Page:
News / Africa

    Camara's Possible Return Splits Guinea's Ruling Council

    Multimedia

    Audio

    Guinea's injured military leader appears determined to return to Conakry more than one month after being shot by the former head of the presidential guard.  His return could disrupt plans for a transitional government and split the ruling military council.

    Captain Moussa Dadis Camara and senior members of his ruling council continue to meet in Burkina Faso with regional mediator President Blaise Compaore.

    But Guinea's ruling council itself appears in need of mediation with divisions over Captain Camara returning to Conakry, more than one month after being shot in the head.

    Permanent Secretary Colonel Moussa Keita, Foreign Minister Alexandre Cece Loua, and the influential military commander Lieutenant Claude Pivi all favor Captain Camara's return, with Keita asking reporters in Ouagadougou how the return of a head of state could possibly escalate the situation.

    The United Nations says there are sufficient grounds for presuming direct criminal responsibility by Captain Camara for the killing of at least 157 protesters in September.

    Among those concerned that his return could derail plans for a transitional government and lead to further violence are the country's acting leader, Defense Minister Sekouba Konate.

    Burkinabe officials say General Konate threatened to resign Thursday during an argument with supporters of Captain Camara's return.

    Both the United States and France believe a transitional government leading to new elections is more likely if Captain Camara does not return to Conakry. French Foreign Minister Bernard Kouchner said it could lead to civil war - an assertion denounced by Foreign Minister Loua.

    Loua asks if Kouchner's statement is evidence that France is calling for a civil war, saying his declaration is meant to deprive Captain Camara and the Guinean people of their dignity.

    Said Djinnit, the head of the United Nations Office for West Africa, says he is not aware of any possibility of Captain Camara returning to Guinea shortly.

    With Konate inviting politicians to name a new civilian prime minister, Djinnit says the general's leadership offers an opportunity to restore constitutional order in Guinea.

    "The general has made it very clear that he is not interested in staying in power. He made it very clear that he is there to restore discipline within the army and create conditions for a transition," he said.

    But many people in Conakry worry what will happen to that transition if Captain Camara returns.

    Businessman Mamadou Cellou Camara says it will be good for Guinea if General Konate follows through with plans for the opposition to name a new prime minister.

    But Camara says the people of Guinea do not know if Captain Camara approves of the decisions that General Konate is taking. If he does not approve, there will be one group for Captain Camara, one group for General Konate, and one group for civil society. And that, Camara says, will bring a confrontation. To avoid such a confrontation, he says it is a good idea for Captain Camara to meet with President Compaore before returning to Conakry.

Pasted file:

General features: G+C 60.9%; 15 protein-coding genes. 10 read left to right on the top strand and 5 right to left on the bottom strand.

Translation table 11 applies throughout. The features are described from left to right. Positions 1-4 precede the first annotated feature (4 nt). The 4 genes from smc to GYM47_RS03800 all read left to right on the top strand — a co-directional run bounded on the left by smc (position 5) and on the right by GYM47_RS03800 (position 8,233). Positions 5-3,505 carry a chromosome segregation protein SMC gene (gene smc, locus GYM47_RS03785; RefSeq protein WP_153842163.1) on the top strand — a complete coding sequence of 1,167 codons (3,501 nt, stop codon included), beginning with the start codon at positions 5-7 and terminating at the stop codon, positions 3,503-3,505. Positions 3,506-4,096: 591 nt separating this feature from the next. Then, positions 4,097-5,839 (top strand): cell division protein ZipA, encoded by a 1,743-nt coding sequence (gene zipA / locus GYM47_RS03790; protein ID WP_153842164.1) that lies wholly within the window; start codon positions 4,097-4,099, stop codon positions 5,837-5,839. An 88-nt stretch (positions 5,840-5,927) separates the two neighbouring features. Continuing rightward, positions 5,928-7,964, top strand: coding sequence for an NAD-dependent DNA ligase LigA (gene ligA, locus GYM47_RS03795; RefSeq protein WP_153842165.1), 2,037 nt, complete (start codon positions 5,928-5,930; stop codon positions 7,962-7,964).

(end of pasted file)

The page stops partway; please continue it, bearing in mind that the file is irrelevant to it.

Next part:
Civil servant Ibrahima Kalil Kourouma says it is only logical that Captain Camara would meet with President Compaore because the Burkinabe leader helped him when he was in danger by providing a plane to fly him to a Moroccan military hospital after he was shot.

    Kourouma says it is normal that Captain Camara would go to thank President Compaore before coming back to Conakry and re-taking power.

    You May Like

    Hope Remains for Rio Olympic Games

    Facing a host of problems, Rio prepares for holding the games but experts say some risks, like Zika, may not be as grave as initially thought

    IS Use of Social Media to Recruit, Radicalize Still a Top Threat to US

    Despite military gains against IS in Iraq and Syria, their internet propaganda still commands an audience; US officials see 'the most complex challenge that the federal government and industry face'

    ‘Time Is Now’ to Save Africa’s Animals From Poachers, Activist Says

    During Zimbabwe visit, African Wildlife Foundation President Kaddu Sebunya says poaching hurts Africa as slave trade once did

    This forum has been closed.
    Comments
         
    There are no comments in this forum. Be first and add one

    By the Numbers

    Featured Videos

    Your JavaScript is turned off or you have an old version of Adobe's Flash Player. Get the latest Flash player.
    Ivorian Chocolate Makers Promote Locally-made Chocolatei
    X
    July 29, 2016 4:02 PM
    Ivory Coast is the world's top producer of cocoa but hardly any of it is processed into chocolate there. Instead, the cocoa is sent abroad to chocolate makers in Europe and elsewhere. This is a general problem throughout Africa – massive exports of raw materials but few finished goods. As Emilie Iob reports from Abidjan, several Ivorian entrepreneurs are working to change that formula - 100 percent Ivorian chocolate bar at a time.